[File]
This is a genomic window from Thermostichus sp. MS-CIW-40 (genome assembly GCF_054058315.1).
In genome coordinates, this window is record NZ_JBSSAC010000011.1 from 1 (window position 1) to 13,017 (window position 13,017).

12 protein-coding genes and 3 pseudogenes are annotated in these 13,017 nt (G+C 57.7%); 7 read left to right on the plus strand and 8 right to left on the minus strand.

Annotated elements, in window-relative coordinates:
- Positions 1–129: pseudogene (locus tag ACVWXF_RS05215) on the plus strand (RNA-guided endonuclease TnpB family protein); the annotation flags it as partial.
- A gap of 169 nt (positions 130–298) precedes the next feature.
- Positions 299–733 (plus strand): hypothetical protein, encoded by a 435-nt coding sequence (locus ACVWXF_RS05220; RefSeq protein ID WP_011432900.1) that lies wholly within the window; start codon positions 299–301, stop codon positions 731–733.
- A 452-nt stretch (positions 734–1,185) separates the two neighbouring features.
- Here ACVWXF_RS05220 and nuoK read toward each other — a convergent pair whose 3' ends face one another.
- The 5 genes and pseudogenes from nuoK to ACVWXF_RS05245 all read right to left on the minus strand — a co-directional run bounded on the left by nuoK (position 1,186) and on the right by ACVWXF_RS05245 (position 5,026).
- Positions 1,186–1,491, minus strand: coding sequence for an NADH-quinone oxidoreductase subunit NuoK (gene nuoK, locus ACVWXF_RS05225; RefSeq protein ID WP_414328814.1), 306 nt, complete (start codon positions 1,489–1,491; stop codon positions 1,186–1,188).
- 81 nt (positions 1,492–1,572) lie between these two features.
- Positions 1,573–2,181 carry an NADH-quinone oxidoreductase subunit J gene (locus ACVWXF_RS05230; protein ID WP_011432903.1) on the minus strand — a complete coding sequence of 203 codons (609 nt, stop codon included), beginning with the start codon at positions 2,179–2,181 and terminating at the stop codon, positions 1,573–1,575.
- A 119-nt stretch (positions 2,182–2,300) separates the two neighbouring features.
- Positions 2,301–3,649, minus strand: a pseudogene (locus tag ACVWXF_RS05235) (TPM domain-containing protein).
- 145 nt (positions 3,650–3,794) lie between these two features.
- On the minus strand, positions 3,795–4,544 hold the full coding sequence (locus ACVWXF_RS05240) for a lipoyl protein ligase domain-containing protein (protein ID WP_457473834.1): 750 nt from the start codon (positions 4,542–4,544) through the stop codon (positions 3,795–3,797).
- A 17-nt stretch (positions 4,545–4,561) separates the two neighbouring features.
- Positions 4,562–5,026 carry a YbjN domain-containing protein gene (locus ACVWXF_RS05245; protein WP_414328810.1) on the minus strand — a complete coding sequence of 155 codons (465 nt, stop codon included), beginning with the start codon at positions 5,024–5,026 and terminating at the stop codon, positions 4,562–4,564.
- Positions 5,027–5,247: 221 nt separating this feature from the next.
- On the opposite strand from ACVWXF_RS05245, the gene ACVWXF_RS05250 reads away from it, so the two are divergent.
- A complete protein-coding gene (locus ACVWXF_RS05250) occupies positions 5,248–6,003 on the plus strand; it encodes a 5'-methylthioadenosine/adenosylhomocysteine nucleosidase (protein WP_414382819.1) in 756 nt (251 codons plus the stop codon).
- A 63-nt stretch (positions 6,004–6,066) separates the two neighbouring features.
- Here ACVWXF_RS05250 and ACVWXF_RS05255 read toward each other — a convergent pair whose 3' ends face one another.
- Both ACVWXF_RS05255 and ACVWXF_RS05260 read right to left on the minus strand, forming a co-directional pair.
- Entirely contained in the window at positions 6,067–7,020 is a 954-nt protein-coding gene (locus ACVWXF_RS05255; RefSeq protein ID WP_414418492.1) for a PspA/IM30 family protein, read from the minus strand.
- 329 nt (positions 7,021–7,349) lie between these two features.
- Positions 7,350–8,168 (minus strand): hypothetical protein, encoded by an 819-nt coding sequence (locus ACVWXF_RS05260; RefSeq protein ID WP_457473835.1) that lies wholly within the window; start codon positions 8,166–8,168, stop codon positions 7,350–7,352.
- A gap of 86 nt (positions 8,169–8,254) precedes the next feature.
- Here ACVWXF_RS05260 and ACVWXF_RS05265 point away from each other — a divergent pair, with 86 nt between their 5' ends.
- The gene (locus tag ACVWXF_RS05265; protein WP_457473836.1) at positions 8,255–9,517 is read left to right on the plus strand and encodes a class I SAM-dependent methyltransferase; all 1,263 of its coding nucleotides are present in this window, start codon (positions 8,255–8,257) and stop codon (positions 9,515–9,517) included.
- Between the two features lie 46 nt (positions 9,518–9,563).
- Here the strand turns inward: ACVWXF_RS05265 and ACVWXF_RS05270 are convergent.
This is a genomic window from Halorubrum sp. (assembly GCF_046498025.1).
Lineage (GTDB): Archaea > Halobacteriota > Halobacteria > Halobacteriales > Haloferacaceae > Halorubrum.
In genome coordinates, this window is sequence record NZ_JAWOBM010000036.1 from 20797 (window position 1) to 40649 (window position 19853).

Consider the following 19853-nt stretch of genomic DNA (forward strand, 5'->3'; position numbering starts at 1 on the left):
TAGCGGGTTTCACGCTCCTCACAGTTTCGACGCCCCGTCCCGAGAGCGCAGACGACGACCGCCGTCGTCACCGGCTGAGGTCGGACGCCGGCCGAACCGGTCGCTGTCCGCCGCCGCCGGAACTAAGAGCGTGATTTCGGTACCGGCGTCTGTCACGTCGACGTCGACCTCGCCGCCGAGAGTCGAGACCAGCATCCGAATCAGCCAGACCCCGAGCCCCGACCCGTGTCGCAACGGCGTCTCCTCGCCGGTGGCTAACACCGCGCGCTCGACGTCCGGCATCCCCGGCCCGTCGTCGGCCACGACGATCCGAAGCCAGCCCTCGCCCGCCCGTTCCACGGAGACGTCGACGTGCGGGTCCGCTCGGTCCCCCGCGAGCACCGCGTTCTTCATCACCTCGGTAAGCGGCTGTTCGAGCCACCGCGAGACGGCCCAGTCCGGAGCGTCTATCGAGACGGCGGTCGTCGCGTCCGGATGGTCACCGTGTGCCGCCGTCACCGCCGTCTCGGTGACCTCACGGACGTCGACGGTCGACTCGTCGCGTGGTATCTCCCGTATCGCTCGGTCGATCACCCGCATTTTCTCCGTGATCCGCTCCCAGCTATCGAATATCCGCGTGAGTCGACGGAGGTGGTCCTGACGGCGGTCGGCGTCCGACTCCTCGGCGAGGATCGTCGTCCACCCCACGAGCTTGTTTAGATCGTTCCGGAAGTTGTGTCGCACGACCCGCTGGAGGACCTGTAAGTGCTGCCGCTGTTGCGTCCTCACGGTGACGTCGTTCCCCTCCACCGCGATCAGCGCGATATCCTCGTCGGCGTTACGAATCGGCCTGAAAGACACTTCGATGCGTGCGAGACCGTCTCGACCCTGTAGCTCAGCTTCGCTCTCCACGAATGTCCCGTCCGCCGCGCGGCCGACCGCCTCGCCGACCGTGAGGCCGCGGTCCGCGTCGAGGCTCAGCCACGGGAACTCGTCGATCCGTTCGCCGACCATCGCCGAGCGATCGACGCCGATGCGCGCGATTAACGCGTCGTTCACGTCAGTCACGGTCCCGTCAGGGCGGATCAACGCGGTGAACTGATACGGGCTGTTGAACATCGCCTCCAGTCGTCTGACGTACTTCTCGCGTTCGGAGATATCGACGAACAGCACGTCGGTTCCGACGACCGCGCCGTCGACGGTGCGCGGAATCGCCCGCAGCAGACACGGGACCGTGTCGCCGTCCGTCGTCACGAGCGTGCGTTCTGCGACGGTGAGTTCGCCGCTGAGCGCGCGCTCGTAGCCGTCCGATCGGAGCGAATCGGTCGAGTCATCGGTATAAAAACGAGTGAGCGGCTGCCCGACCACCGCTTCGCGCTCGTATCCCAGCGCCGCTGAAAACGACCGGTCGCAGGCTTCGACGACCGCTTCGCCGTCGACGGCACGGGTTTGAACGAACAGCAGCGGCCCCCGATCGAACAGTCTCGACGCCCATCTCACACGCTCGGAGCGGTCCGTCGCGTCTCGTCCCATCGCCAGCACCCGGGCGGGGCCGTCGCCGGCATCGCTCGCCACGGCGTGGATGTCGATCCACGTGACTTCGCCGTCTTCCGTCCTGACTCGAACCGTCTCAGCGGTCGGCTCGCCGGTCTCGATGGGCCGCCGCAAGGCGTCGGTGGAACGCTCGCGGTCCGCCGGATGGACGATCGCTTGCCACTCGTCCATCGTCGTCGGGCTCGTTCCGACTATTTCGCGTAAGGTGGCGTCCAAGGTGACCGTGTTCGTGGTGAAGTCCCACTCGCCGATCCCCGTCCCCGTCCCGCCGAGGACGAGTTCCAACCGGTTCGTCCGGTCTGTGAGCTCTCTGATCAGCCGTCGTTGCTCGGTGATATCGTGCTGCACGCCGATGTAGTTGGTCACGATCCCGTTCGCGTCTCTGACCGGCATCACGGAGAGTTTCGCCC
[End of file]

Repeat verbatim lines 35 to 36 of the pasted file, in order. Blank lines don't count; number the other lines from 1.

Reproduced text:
Lineage (GTDB): Archaea > Halobacteriota > Halobacteria > Halobacteriales > Haloferacaceae > Halorubrum.
In genome coordinates, this window is sequence record NZ_JAWOBM010000036.1 from 20797 (window position 1) to 40649 (window position 19853).